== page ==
RadioReference on Facebook   RadioReference on Twitter   RadioReference Blog
 

Go Back   The RadioReference.com Forums > Topic Specific Forums > Aircraft Monitoring Forum

Aircraft Monitoring Forum This is the place to discuss monitoring civilian aircraft communications.

Reply
 
LinkBack Thread Tools Search this Thread Display Modes
  #1 (permalink)  
Old 06-25-2009, 4:24 PM
Member
  Amateur Radio Operator
Amateur Radio
 
Join Date: Jul 2006
Location: Miami, FL
Posts: 184
Default best receiver for airband?

any advice as to the best receiver specifically for airband? it dosent need to do any other band, it can be a tranceiver if nessicary... im looking for sensitivity, so I'm guessing most scanners are out... looking for something <$1000
__________________
/R
Reply With Quote
Sponsored links
  #2 (permalink)  
Old 06-25-2009, 5:26 PM
Member
   
Join Date: Aug 2005
Location: Tasmania - Australia
Posts: 392
Default

Maybe an air band transceiver???

I think your aerial and coax will be the main thing to improve to get more signals.

I have the Icom RX7 and I am very impressed with that on the air band so far.

Paul
Reply With Quote
  #3 (permalink)  
Old 06-25-2009, 6:01 PM
Member
  Amateur Radio Operator
Amateur Radio
 
Join Date: Jul 2006
Location: Miami, FL
Posts: 184
Default

coax is 7/8" rigid hardline so i think im ok with the coax

antenna is a DB-224E, so its a bit out of band but it still performs well...

i was looking at the icom IC-A110 but not sure how its going to perform for $800 kind of a big gamble
__________________
/R
Reply With Quote
  #4 (permalink)  
Old 06-25-2009, 7:40 PM
Completely Banned for the Greater Good
   
Join Date: Mar 2006
Location: Orange City, Fl.
Posts: 673
Default Best airband radio

I used to monitor civilian aviation with an Icom IC-A6 & an Icom IC-110, the problem I found using these rather expensive commercial grade transceivers is that they scan very slowly, also the A110 can only program 20 channels & the A6 can only program 200 channels, the civilian airband has 760 channels allocated to it, these transceivers can scan the entire civilian airband in their respective VFO modes, the only problem is there is no lockout feature in the VFO mode. Big problem when you encounter interference or a nearby airports continuous ATIS transmission, the only way around this is to keep hitting the scan button, very annoying to say the least. I finally purchased an Icom IC-R8500 with an LMR-400 fed Larson VHF airband ground plane antenna mounted on the roof of my residence, for portable work I purchased an Alinco DJX2000 scanner & replaced the stock rubber duck antenna with a stubby mount UHF antenna. So far that works for me.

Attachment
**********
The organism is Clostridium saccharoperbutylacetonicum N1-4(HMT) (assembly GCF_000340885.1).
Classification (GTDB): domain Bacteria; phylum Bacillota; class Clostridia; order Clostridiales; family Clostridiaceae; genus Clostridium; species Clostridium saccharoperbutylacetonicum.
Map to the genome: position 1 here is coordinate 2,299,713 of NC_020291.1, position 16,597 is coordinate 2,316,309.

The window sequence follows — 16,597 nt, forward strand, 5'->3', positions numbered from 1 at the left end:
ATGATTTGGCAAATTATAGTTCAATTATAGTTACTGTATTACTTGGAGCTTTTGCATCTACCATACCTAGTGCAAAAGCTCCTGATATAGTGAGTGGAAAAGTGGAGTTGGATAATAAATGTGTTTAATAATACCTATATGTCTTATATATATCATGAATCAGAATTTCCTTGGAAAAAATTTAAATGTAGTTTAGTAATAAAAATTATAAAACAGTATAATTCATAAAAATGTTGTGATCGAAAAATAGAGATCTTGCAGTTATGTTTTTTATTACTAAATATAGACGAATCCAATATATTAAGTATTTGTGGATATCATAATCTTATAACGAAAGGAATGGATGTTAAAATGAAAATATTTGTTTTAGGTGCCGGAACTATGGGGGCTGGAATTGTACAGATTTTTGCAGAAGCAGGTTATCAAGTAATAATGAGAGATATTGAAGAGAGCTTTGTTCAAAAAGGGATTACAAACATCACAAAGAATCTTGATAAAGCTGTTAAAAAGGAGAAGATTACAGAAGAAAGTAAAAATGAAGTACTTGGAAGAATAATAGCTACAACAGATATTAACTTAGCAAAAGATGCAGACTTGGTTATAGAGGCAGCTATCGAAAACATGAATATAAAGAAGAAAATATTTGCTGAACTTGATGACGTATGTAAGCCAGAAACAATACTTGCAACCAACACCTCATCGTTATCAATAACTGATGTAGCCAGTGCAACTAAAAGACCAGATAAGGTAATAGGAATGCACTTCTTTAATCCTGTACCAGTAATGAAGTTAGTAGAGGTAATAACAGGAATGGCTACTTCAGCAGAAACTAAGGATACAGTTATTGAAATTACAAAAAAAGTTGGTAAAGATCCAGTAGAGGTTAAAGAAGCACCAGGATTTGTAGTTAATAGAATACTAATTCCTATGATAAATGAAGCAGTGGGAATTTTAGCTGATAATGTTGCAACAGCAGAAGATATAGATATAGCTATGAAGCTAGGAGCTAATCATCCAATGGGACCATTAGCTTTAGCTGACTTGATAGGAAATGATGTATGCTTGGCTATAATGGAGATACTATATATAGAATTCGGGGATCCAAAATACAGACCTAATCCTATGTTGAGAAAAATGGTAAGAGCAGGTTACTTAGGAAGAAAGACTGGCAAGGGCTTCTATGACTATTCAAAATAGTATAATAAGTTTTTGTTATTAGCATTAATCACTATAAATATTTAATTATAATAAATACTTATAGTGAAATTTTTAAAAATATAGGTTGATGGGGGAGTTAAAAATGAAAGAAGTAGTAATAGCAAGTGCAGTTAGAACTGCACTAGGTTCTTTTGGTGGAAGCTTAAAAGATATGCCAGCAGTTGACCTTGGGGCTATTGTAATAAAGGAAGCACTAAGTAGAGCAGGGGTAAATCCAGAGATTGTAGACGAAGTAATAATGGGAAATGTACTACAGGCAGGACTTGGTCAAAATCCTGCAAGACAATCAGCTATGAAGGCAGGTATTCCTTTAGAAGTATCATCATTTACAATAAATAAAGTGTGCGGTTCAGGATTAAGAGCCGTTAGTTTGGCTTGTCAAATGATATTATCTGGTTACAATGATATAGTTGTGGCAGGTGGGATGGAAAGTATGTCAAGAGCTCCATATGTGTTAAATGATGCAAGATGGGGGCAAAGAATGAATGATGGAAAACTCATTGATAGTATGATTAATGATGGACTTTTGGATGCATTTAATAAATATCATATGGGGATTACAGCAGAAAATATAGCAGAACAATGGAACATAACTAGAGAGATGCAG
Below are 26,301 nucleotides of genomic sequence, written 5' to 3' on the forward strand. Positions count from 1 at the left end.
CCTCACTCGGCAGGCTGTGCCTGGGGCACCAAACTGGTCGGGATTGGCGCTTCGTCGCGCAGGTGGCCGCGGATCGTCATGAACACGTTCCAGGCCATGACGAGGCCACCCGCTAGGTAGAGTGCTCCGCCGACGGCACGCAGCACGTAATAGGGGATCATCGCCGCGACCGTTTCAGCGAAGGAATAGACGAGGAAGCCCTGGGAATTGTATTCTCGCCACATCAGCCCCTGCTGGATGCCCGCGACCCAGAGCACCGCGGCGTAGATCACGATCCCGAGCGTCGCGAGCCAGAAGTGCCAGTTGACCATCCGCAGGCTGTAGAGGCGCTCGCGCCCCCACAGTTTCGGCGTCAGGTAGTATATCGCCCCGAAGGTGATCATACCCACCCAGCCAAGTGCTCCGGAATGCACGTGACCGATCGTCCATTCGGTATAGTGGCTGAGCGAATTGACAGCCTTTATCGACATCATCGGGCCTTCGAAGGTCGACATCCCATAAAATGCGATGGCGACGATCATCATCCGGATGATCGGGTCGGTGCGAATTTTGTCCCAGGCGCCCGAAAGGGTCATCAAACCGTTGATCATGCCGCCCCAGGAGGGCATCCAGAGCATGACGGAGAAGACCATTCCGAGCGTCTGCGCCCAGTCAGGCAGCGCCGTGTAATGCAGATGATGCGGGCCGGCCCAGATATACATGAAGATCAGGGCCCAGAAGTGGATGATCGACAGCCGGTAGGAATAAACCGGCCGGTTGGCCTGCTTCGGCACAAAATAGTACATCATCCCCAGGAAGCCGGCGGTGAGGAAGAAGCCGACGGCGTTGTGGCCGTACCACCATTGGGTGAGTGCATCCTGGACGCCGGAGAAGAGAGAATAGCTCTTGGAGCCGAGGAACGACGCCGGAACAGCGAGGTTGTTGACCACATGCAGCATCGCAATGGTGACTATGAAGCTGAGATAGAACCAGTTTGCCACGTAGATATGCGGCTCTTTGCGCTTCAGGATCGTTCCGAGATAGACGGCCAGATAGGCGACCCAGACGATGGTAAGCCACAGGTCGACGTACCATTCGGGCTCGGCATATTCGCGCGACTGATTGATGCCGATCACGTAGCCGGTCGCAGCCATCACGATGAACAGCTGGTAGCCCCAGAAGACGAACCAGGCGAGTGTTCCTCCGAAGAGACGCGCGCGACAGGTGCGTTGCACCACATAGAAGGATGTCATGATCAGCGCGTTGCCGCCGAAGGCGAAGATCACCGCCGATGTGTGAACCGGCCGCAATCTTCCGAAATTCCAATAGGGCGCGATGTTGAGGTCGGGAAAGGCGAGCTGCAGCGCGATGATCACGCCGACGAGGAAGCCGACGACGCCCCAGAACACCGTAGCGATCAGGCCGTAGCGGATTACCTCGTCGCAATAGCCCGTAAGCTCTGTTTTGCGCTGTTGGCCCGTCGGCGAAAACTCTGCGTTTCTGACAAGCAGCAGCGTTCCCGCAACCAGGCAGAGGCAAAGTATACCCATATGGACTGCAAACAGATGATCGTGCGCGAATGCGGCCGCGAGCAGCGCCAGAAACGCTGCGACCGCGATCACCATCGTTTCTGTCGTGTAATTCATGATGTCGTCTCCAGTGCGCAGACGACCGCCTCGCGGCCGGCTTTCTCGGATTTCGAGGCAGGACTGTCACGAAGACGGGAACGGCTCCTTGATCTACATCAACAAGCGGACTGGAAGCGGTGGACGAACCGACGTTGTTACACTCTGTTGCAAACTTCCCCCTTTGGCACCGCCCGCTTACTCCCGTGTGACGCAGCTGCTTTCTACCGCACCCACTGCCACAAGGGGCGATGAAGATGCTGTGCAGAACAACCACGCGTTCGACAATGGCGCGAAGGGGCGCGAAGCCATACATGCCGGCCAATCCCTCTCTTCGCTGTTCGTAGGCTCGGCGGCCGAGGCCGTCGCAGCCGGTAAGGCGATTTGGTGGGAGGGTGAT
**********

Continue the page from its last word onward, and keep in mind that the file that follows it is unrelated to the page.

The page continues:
FLRAILMAN
Reply With Quote
  #5 (permalink)  
Old 06-26-2009, 10:59 AM
Member
  Amateur Radio Operator
Amateur Radio
 
Join Date: Jul 2006
Location: Miami, FL
Posts: 184
Default

well the radio will not be scanning so thats not a concern... im mostly concerned about sensitivity/selectivity... im trying to pick up some far away airports to stream them online....

setup is going to be like this

antenna > coax > air band pass filter can > preamplifier > receiver multicoupler > radios > PC > internet
__________________
/R
Reply With Quote
Sponsored links
  #6 (permalink)  
Old 06-26-2009, 5:35 PM
Completely Banned for the Greater Good
   
Join Date: Mar 2006
Location: Orange City, Fl.
Posts: 673
Default Monitoring airband

If scanning is not an issue, then the IC-A110 is the best way to go for the money you want to spend.
Good luck.
FLRAILMAN
Reply With Quote
  #7 (permalink)  
Old 06-30-2009, 9:58 PM
Member
   
Join Date: May 2009
Posts: 1,685
Default

If you'd like to have a transceiver do rx-only duty for VHF-AIR, perhaps an Icom 746-Pro would fit the bill for sensitivity and filtering if needed.

Last edited by hertzian; 06-30-2009 at 10:01 PM..
Reply With Quote
  #8 (permalink)  
Old 07-04-2009, 11:32 AM
JMM-BDA's Avatar
Member
   
Join Date: Aug 2008
Location: Bermuda
Posts: 38
Default

Quote:
Originally Posted by flecom View Post
well the radio will not be scanning so thats not a concern... im mostly concerned about sensitivity/selectivity... im trying to pick up some far away airports to stream them online....

setup is going to be like this

antenna > coax > air band pass filter can > preamplifier > receiver multicoupler > radios > PC > internet
Hi flecom, what distances are you looking at?

That's exactly my setup, and what I use them for.

I believe that one of the transceivers people are talking about would be better than a scanner, but I only have a couple of Uniden BCT-15s, so can't compare them.

I can tell you though, that I can hear aircraft very strong & clear out to 200 NM from me. I know this, because all aircraft arriving, departing and even transiting within 180 NM are required to check in with New York Oceanic here in Bermuda (one of my Internet feeds), and the aircraft for example are advised "radar identified 20 miles east of BALOO", which itself is 180 NM from me. Actually, it's 180 miles from the VOR, so tack on another 6 miles or so. But, I digress.

Again, the reception often (depending on aircraft) is mostly pretty strong & crystal-clear. Even the weak ones are still readable.

My antennas are what makes the difference, though. I've tried a few, inluding an LP (log periodic), but the best one I've come across is my current 12' vertical, which is a professional antenna from a company called Procom in Denmark. The model is their CXL 3-3C. It wasn't cheap (cost me almost $1000 for the antenna, plus shipping from the UK and duty when it arrived here). But reception-wise I feel it's worth it.